Monday, July 30, 2012

Difference Between Tolerance and Inquisition

I take issue with the claim "christian beliefs" - Dan Cathy may be a Christian, but what a christian happens to believe doesn't automatically make the belief "christian." 

It's his take on things; the way he reads the Bible, or what his church has taught him, but not automatically what all christians should believe. 

Folks like Dan Cathy forget just how diverse christianity is; he's entitled to his views, but it sure would be nice for him to say, "This is how I read the Bible" rather than saying, "This is what the Bible says" - huge difference, and has often been the difference between tolerance and inquisition.

Saturday, July 28, 2012

Charter Schools are Terrible

Charter schools are a huge mistake. The truth be told, conservatives have long fought against public education by slashing tax-support, forcing staff reductions, imposing impossible standards, and then claiming that our schools are failing. 

Conservatives across the nation were unable to get vouchers, so they went for charter schools instead- as the third leg of their educational reform: private schools, home-schooling and charter schools.
Denying millions of dollars to our public schools, they turn around and give millions of dollars to corporations to run the schools, and their track record is abysmal.

Time to dump charter schools and tell the conservatives to take a hike. Fund public education and support our teachers, and we will have fine schools all across the nation.

Wednesday, July 25, 2012

What If ... no Iraq Invasion

What-ifs are hardly worth the time, but sometimes, after a bad decision, or at least a decision that seems fraught with ill, it's worth while to indulge, if for no other reason than learning.

What if Bush hadn't pulled the trigger on Iraq, and instead, focused everything on the capture of Ben Laden?

Here are some of my thoughts.

Al Qaida would not be as potent as it is today, and Afghanistan and Pakistan might be more stable.

Israel and the Palestinian question would remain, but I wonder: would it be less volatile?

Iran might have taken care of Iraq, with another war, or something more clandestine to eliminate Saddam.

If not Iran, perhaps Saudi Arabia.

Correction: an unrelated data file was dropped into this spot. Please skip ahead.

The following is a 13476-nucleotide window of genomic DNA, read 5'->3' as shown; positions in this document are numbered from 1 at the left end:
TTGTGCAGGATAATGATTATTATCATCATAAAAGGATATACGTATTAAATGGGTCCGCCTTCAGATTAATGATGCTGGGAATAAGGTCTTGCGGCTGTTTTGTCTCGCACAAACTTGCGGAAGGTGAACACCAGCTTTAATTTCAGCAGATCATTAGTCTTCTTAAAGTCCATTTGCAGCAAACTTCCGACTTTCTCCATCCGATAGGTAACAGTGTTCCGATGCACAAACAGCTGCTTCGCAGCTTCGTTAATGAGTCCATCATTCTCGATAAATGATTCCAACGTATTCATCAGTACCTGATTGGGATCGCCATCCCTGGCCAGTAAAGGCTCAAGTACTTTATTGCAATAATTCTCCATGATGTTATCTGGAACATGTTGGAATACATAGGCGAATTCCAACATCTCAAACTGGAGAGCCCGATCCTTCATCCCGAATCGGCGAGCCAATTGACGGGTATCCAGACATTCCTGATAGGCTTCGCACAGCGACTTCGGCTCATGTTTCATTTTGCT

Or a stealth raid by Israeli commandos might have taken Saddam out.

Our debt-crisis would be far less.

The thousands of American soldiers returning home with severe emotional and physical injuries would be minimal.

And the nearly 6000 American deaths (Iraq and Afghanistan) would be considerable less.

Bush would have been able to claim credit for Ben Laden's capture or death.

Al Gore might have won.

Monday, July 23, 2012

More Religious Hooey from Glenn Beck

It seems that Glenn Beck and a Messianic "Rabbi," Jonathan Cahn from Wayne, New Jersey are now into reading Isaiah as a "harbinger" of things to come.

Here's my response:

Bad Bible reading ... but, then, from the far right, there's plenty of it. Isaiah would be the first to protest the use of his material in this way. 

What makes anyone think that all of the Bible is devoted to the United States? The Puritans and many others since then, and now David Barton and his "history" hooey, have tried to prove a divine status for the US, what with this being the Promised Land, "a new Israel" with a "manifest destiny." If an individual thought like this, they'd be labeled a hopeless narcissist. 

Folks on the religious right have often the read the Bible as a "road map" for the future. They're in good company, so to speak. At the turn of the Millenium, (no silly, not the recent one, but the first - 1000), all kinds of foolish predictions about this and that and the end of the world, as well. 

Throughout the 19th Century, English Millenarianism reached new highs, or lows, with predictions, all of which failed. The most recent and embarrassing example of this cockeyed thinking is Harold Camping. 

Within all of this, bits and pieces worth considering: US arrogance, for sure, with our constant military adventures (we are the Empire), our mistreatment of Native Americans, our reliance upon slavery, the Jim Crow laws, our abuse of women and their rights, environmental abuse, our violence and our love of guns, our love and worship of wealth and the wealthy, our mistreat of the American Worker, our vast economic inequity, continuing racism and a host of other social ills. These are the sorts of things Isaiah highlights for Israel; these are the sorts of things highlighted by The Prophets in general, and by Jesus in the Gospels. 

While all of this has some bearing on the US, none of it is intended for the US alone, as if we were special. "For God so loved the world" and the destruction of the Temple in 70 CE brought that chapter to a close. 

God is no longer in the land business, either in Palestine or in the Northern Hemisphere. God is judging America, not because we're special, just because we are, as God judges the nations of the world, all of them, large or small. For the world belongs to God, and there is no Promised Land, there is no "new Israel," there is no "manifest destiny," except, "love one another as I have loved you."